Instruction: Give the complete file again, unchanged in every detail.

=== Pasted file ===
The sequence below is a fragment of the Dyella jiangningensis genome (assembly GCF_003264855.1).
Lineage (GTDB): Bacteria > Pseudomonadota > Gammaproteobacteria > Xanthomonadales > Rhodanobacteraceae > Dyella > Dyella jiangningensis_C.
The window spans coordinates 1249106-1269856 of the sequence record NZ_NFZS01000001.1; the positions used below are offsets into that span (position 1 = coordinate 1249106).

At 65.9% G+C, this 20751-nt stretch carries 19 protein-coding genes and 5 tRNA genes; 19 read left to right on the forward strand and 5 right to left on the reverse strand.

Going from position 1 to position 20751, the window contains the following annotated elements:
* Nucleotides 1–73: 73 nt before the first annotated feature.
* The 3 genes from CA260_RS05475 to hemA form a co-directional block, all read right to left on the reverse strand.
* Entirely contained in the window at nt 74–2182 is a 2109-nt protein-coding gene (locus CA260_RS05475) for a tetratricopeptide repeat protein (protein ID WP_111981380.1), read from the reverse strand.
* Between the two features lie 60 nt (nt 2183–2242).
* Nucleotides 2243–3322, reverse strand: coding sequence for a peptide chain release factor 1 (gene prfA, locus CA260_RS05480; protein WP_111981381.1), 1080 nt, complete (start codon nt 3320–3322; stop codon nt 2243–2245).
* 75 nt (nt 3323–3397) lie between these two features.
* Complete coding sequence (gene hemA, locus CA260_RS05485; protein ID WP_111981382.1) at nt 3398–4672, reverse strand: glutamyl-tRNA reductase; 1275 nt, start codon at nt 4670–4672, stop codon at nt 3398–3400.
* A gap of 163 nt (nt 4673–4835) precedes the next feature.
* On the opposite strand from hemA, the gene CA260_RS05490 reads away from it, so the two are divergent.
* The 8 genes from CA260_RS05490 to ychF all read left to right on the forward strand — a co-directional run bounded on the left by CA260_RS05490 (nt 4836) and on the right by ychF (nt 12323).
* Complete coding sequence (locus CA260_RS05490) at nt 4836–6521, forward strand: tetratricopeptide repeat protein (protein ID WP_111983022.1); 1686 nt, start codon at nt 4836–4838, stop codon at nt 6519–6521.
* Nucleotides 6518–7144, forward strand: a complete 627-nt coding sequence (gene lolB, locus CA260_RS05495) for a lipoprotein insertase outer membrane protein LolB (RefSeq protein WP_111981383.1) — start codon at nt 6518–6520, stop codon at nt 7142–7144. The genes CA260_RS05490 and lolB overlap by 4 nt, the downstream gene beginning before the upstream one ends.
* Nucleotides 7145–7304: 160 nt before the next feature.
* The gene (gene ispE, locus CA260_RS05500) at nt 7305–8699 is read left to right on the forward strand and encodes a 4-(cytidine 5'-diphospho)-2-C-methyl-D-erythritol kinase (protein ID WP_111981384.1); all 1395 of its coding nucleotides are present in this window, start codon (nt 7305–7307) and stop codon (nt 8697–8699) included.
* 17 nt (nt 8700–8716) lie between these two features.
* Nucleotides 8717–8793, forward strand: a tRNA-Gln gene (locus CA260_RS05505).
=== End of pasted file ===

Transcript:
The sequence below is a fragment of the Dyella jiangningensis genome (assembly GCF_003264855.1).
Lineage (GTDB): Bacteria > Pseudomonadota > Gammaproteobacteria > Xanthomonadales > Rhodanobacteraceae > Dyella > Dyella jiangningensis_C.
The window spans coordinates 1249106-1269856 of the sequence record NZ_NFZS01000001.1; the positions used below are offsets into that span (position 1 = coordinate 1249106).

At 65.9% G+C, this 20751-nt stretch carries 19 protein-coding genes and 5 tRNA genes; 19 read left to right on the forward strand and 5 right to left on the reverse strand.

Going from position 1 to position 20751, the window contains the following annotated elements:
* Nucleotides 1–73: 73 nt before the first annotated feature.
* The 3 genes from CA260_RS05475 to hemA form a co-directional block, all read right to left on the reverse strand.
* Entirely contained in the window at nt 74–2182 is a 2109-nt protein-coding gene (locus CA260_RS05475) for a tetratricopeptide repeat protein (protein ID WP_111981380.1), read from the reverse strand.
* Between the two features lie 60 nt (nt 2183–2242).
* Nucleotides 2243–3322, reverse strand: coding sequence for a peptide chain release factor 1 (gene prfA, locus CA260_RS05480; protein WP_111981381.1), 1080 nt, complete (start codon nt 3320–3322; stop codon nt 2243–2245).
* 75 nt (nt 3323–3397) lie between these two features.
* Complete coding sequence (gene hemA, locus CA260_RS05485; protein ID WP_111981382.1) at nt 3398–4672, reverse strand: glutamyl-tRNA reductase; 1275 nt, start codon at nt 4670–4672, stop codon at nt 3398–3400.
* A gap of 163 nt (nt 4673–4835) precedes the next feature.
* On the opposite strand from hemA, the gene CA260_RS05490 reads away from it, so the two are divergent.
* The 8 genes from CA260_RS05490 to ychF all read left to right on the forward strand — a co-directional run bounded on the left by CA260_RS05490 (nt 4836) and on the right by ychF (nt 12323).
* Complete coding sequence (locus CA260_RS05490) at nt 4836–6521, forward strand: tetratricopeptide repeat protein (protein ID WP_111983022.1); 1686 nt, start codon at nt 4836–4838, stop codon at nt 6519–6521.
* Nucleotides 6518–7144, forward strand: a complete 627-nt coding sequence (gene lolB, locus CA260_RS05495) for a lipoprotein insertase outer membrane protein LolB (RefSeq protein WP_111981383.1) — start codon at nt 6518–6520, stop codon at nt 7142–7144. The genes CA260_RS05490 and lolB overlap by 4 nt, the downstream gene beginning before the upstream one ends.
* Nucleotides 7145–7304: 160 nt before the next feature.
* The gene (gene ispE, locus CA260_RS05500) at nt 7305–8699 is read left to right on the forward strand and encodes a 4-(cytidine 5'-diphospho)-2-C-methyl-D-erythritol kinase (protein ID WP_111981384.1); all 1395 of its coding nucleotides are present in this window, start codon (nt 7305–7307) and stop codon (nt 8697–8699) included.
* 17 nt (nt 8700–8716) lie between these two features.
* Nucleotides 8717–8793, forward strand: a tRNA-Gln gene (locus CA260_RS05505).